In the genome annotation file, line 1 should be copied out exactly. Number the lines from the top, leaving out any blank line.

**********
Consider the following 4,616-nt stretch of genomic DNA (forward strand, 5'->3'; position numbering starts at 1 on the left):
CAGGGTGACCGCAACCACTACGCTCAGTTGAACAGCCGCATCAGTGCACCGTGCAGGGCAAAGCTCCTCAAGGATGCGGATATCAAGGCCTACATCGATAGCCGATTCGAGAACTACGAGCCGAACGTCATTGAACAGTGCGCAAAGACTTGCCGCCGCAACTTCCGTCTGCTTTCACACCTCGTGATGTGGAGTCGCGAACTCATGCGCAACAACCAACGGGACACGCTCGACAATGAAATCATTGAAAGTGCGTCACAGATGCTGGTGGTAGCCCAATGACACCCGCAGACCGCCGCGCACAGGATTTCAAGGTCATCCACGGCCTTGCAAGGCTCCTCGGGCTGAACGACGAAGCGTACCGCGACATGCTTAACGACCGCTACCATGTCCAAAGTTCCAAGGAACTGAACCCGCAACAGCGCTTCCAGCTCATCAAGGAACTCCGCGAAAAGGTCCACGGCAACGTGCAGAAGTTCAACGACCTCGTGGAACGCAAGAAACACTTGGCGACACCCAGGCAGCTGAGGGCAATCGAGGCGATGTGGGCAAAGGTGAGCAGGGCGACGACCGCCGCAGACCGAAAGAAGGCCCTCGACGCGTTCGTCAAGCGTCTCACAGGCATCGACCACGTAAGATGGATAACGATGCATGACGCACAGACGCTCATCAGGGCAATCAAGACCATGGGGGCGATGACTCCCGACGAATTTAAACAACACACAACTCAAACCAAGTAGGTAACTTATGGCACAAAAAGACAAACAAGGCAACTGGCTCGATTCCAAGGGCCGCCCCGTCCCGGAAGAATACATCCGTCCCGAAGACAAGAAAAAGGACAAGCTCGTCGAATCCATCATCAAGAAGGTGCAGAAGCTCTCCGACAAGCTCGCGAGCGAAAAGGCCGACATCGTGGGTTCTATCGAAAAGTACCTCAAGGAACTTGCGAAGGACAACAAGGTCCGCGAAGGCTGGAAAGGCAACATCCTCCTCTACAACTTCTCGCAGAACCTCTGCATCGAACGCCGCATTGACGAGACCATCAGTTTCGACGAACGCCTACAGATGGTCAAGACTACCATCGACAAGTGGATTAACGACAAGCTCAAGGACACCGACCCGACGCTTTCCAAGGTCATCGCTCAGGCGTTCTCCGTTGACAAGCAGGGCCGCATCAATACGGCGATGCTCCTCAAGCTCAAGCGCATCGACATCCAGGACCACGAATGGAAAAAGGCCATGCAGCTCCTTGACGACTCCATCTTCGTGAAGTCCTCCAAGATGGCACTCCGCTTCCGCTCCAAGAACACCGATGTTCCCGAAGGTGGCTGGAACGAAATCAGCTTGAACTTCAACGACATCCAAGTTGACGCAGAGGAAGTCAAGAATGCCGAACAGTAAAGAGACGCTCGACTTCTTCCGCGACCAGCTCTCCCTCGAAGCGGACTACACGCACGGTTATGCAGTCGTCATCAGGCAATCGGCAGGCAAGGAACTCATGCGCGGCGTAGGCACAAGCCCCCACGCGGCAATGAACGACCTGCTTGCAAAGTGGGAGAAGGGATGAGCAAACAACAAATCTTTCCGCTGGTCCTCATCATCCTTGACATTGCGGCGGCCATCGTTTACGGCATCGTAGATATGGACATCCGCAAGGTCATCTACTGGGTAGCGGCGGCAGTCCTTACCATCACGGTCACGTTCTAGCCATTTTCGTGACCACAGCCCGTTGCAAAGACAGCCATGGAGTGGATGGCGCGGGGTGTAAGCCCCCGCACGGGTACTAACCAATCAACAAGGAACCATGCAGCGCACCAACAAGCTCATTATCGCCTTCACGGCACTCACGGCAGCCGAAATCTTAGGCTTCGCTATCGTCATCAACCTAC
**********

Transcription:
Consider the following 4,616-nt stretch of genomic DNA (forward strand, 5'->3'; position numbering starts at 1 on the left):